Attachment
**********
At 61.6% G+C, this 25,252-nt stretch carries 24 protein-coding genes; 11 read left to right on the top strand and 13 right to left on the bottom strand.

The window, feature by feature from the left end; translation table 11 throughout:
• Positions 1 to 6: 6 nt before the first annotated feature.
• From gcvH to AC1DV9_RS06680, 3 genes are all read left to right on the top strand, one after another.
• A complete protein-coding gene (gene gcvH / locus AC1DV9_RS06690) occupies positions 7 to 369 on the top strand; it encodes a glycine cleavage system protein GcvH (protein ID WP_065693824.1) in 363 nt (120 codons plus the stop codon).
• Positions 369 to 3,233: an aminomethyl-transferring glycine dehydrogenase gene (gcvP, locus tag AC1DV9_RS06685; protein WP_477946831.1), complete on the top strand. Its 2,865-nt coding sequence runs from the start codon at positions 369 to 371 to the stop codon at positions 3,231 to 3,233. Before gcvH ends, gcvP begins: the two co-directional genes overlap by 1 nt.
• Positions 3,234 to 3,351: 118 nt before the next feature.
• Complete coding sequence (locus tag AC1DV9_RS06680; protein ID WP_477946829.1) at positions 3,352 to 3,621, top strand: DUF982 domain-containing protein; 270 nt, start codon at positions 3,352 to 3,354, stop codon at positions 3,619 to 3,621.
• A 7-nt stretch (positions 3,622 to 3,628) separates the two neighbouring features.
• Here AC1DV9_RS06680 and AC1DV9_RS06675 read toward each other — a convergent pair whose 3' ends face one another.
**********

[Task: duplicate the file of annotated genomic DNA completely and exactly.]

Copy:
At 61.6% G+C, this 25,252-nt stretch carries 24 protein-coding genes; 11 read left to right on the top strand and 13 right to left on the bottom strand.

The window, feature by feature from the left end; translation table 11 throughout:
• Positions 1 to 6: 6 nt before the first annotated feature.
• From gcvH to AC1DV9_RS06680, 3 genes are all read left to right on the top strand, one after another.
• A complete protein-coding gene (gene gcvH / locus AC1DV9_RS06690) occupies positions 7 to 369 on the top strand; it encodes a glycine cleavage system protein GcvH (protein ID WP_065693824.1) in 363 nt (120 codons plus the stop codon).
• Positions 369 to 3,233: an aminomethyl-transferring glycine dehydrogenase gene (gcvP, locus tag AC1DV9_RS06685; protein WP_477946831.1), complete on the top strand. Its 2,865-nt coding sequence runs from the start codon at positions 369 to 371 to the stop codon at positions 3,231 to 3,233. Before gcvH ends, gcvP begins: the two co-directional genes overlap by 1 nt.
• Positions 3,234 to 3,351: 118 nt before the next feature.
• Complete coding sequence (locus tag AC1DV9_RS06680; protein ID WP_477946829.1) at positions 3,352 to 3,621, top strand: DUF982 domain-containing protein; 270 nt, start codon at positions 3,352 to 3,354, stop codon at positions 3,619 to 3,621.
• A 7-nt stretch (positions 3,622 to 3,628) separates the two neighbouring features.
• Here AC1DV9_RS06680 and AC1DV9_RS06675 read toward each other — a convergent pair whose 3' ends face one another.